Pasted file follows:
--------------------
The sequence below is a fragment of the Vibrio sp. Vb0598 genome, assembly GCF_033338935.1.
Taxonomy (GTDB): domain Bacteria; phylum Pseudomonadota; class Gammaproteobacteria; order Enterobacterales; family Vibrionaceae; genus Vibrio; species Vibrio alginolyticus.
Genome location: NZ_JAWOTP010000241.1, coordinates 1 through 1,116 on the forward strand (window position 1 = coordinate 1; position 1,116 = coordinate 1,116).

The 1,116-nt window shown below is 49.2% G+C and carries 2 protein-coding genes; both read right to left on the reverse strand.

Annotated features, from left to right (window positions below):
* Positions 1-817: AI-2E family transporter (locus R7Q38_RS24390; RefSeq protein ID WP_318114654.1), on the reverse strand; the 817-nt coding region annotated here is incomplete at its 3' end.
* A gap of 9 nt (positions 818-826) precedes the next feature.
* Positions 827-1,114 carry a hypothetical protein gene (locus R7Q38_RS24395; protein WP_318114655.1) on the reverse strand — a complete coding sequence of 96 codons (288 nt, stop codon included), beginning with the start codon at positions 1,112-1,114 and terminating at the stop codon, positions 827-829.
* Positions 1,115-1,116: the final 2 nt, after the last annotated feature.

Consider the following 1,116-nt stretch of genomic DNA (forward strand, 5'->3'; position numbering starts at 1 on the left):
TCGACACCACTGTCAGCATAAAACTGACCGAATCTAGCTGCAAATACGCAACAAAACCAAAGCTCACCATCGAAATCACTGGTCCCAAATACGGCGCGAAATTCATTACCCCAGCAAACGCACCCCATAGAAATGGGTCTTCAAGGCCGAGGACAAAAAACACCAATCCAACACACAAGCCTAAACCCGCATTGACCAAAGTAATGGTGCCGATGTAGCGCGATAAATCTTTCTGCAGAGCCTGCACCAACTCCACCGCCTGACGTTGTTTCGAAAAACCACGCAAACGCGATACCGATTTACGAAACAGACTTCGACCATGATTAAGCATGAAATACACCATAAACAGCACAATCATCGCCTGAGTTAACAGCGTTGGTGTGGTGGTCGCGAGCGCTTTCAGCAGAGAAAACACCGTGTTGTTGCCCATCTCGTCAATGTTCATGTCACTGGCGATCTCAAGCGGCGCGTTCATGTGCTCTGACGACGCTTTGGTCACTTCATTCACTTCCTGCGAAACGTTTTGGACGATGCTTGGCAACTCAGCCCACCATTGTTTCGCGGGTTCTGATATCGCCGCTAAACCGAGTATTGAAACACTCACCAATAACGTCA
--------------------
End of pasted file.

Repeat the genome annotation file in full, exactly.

The sequence below is a fragment of the Vibrio sp. Vb0598 genome, assembly GCF_033338935.1.
Taxonomy (GTDB): domain Bacteria; phylum Pseudomonadota; class Gammaproteobacteria; order Enterobacterales; family Vibrionaceae; genus Vibrio; species Vibrio alginolyticus.
Genome location: NZ_JAWOTP010000241.1, coordinates 1 through 1,116 on the forward strand (window position 1 = coordinate 1; position 1,116 = coordinate 1,116).

The 1,116-nt window shown below is 49.2% G+C and carries 2 protein-coding genes; both read right to left on the reverse strand.

Annotated features, from left to right (window positions below):
* Positions 1-817: AI-2E family transporter (locus R7Q38_RS24390; RefSeq protein ID WP_318114654.1), on the reverse strand; the 817-nt coding region annotated here is incomplete at its 3' end.
* A gap of 9 nt (positions 818-826) precedes the next feature.
* Positions 827-1,114 carry a hypothetical protein gene (locus R7Q38_RS24395; protein WP_318114655.1) on the reverse strand — a complete coding sequence of 96 codons (288 nt, stop codon included), beginning with the start codon at positions 1,112-1,114 and terminating at the stop codon, positions 827-829.
* Positions 1,115-1,116: the final 2 nt, after the last annotated feature.

Consider the following 1,116-nt stretch of genomic DNA (forward strand, 5'->3'; position numbering starts at 1 on the left):
TCGACACCACTGTCAGCATAAAACTGACCGAATCTAGCTGCAAATACGCAACAAAACCAAAGCTCACCATCGAAATCACTGGTCCCAAATACGGCGCGAAATTCATTACCCCAGCAAACGCACCCCATAGAAATGGGTCTTCAAGGCCGAGGACAAAAAACACCAATCCAACACACAAGCCTAAACCCGCATTGACCAAAGTAATGGTGCCGATGTAGCGCGATAAATCTTTCTGCAGAGCCTGCACCAACTCCACCGCCTGACGTTGTTTCGAAAAACCACGCAAACGCGATACCGATTTACGAAACAGACTTCGACCATGATTAAGCATGAAATACACCATAAACAGCACAATCATCGCCTGAGTTAACAGCGTTGGTGTGGTGGTCGCGAGCGCTTTCAGCAGAGAAAACACCGTGTTGTTGCCCATCTCGTCAATGTTCATGTCACTGGCGATCTCAAGCGGCGCGTTCATGTGCTCTGACGACGCTTTGGTCACTTCATTCACTTCCTGCGAAACGTTTTGGACGATGCTTGGCAACTCAGCCCACCATTGTTTCGCGGGTTCTGATATCGCCGCTAAACCGAGTATTGAAACACTCACCAATAACGTCA